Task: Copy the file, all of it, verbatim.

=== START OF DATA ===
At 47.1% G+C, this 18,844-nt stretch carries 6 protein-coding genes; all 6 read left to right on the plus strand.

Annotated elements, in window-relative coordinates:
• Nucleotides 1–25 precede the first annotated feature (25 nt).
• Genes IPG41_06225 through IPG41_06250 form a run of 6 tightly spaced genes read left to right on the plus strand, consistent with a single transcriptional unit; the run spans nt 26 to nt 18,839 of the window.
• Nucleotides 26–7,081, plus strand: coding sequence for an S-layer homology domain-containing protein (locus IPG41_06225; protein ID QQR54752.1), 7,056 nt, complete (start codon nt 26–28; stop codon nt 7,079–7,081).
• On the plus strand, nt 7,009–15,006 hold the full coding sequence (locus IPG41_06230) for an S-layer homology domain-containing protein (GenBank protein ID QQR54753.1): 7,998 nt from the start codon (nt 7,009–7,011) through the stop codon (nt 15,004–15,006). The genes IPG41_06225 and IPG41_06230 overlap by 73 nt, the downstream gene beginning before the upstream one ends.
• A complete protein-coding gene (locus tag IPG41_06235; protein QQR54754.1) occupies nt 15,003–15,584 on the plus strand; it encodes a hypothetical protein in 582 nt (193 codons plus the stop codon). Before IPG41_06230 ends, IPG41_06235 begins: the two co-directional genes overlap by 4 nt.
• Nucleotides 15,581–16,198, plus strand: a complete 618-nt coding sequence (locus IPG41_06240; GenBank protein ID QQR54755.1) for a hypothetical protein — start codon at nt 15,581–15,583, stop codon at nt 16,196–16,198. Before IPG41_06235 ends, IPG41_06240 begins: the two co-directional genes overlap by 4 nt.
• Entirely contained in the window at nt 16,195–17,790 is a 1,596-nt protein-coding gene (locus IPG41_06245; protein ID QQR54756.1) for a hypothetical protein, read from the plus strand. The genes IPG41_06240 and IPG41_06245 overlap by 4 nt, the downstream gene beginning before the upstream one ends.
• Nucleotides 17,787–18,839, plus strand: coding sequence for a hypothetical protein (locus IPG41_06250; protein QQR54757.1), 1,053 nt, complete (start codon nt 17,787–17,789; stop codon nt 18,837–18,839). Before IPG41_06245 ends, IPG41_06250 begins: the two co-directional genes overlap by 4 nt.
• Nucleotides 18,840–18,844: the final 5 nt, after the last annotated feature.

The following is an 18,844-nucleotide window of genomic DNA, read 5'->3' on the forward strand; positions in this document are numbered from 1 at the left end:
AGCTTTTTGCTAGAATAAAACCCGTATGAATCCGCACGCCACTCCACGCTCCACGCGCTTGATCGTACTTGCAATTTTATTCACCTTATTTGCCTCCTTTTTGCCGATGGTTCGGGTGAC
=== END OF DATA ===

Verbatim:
At 47.1% G+C, this 18,844-nt stretch carries 6 protein-coding genes; all 6 read left to right on the plus strand.

Annotated elements, in window-relative coordinates:
• Nucleotides 1–25 precede the first annotated feature (25 nt).
• Genes IPG41_06225 through IPG41_06250 form a run of 6 tightly spaced genes read left to right on the plus strand, consistent with a single transcriptional unit; the run spans nt 26 to nt 18,839 of the window.
• Nucleotides 26–7,081, plus strand: coding sequence for an S-layer homology domain-containing protein (locus IPG41_06225; protein ID QQR54752.1), 7,056 nt, complete (start codon nt 26–28; stop codon nt 7,079–7,081).
• On the plus strand, nt 7,009–15,006 hold the full coding sequence (locus IPG41_06230) for an S-layer homology domain-containing protein (GenBank protein ID QQR54753.1): 7,998 nt from the start codon (nt 7,009–7,011) through the stop codon (nt 15,004–15,006). The genes IPG41_06225 and IPG41_06230 overlap by 73 nt, the downstream gene beginning before the upstream one ends.
• A complete protein-coding gene (locus tag IPG41_06235; protein QQR54754.1) occupies nt 15,003–15,584 on the plus strand; it encodes a hypothetical protein in 582 nt (193 codons plus the stop codon). Before IPG41_06230 ends, IPG41_06235 begins: the two co-directional genes overlap by 4 nt.
• Nucleotides 15,581–16,198, plus strand: a complete 618-nt coding sequence (locus IPG41_06240; GenBank protein ID QQR54755.1) for a hypothetical protein — start codon at nt 15,581–15,583, stop codon at nt 16,196–16,198. Before IPG41_06235 ends, IPG41_06240 begins: the two co-directional genes overlap by 4 nt.
• Entirely contained in the window at nt 16,195–17,790 is a 1,596-nt protein-coding gene (locus IPG41_06245; protein ID QQR54756.1) for a hypothetical protein, read from the plus strand. The genes IPG41_06240 and IPG41_06245 overlap by 4 nt, the downstream gene beginning before the upstream one ends.
• Nucleotides 17,787–18,839, plus strand: coding sequence for a hypothetical protein (locus IPG41_06250; protein QQR54757.1), 1,053 nt, complete (start codon nt 17,787–17,789; stop codon nt 18,837–18,839). Before IPG41_06245 ends, IPG41_06250 begins: the two co-directional genes overlap by 4 nt.
• Nucleotides 18,840–18,844: the final 5 nt, after the last annotated feature.

The following is an 18,844-nucleotide window of genomic DNA, read 5'->3' on the forward strand; positions in this document are numbered from 1 at the left end:
AGCTTTTTGCTAGAATAAAACCCGTATGAATCCGCACGCCACTCCACGCTCCACGCGCTTGATCGTACTTGCAATTTTATTCACCTTATTTGCCTCCTTTTTGCCGATGGTTCGGGTGAC